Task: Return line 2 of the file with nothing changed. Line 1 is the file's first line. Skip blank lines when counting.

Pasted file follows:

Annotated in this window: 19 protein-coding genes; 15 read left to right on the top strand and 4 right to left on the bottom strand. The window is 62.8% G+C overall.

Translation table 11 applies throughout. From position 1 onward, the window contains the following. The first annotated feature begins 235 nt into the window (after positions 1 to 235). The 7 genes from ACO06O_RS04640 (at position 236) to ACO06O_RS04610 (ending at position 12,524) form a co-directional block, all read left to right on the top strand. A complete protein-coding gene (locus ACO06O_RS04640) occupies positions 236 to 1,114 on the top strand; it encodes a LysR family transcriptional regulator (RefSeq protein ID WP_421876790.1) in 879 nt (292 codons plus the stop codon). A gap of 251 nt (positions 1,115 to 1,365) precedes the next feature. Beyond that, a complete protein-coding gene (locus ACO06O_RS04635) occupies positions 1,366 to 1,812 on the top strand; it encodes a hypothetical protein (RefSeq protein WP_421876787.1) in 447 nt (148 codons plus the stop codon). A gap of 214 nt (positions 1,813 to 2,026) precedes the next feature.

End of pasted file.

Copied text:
Translation table 11 applies throughout. From position 1 onward, the window contains the following. The first annotated feature begins 235 nt into the window (after positions 1 to 235). The 7 genes from ACO06O_RS04640 (at position 236) to ACO06O_RS04610 (ending at position 12,524) form a co-directional block, all read left to right on the top strand. A complete protein-coding gene (locus ACO06O_RS04640) occupies positions 236 to 1,114 on the top strand; it encodes a LysR family transcriptional regulator (RefSeq protein ID WP_421876790.1) in 879 nt (292 codons plus the stop codon). A gap of 251 nt (positions 1,115 to 1,365) precedes the next feature. Beyond that, a complete protein-coding gene (locus ACO06O_RS04635) occupies positions 1,366 to 1,812 on the top strand; it encodes a hypothetical protein (RefSeq protein WP_421876787.1) in 447 nt (148 codons plus the stop codon). A gap of 214 nt (positions 1,813 to 2,026) precedes the next feature.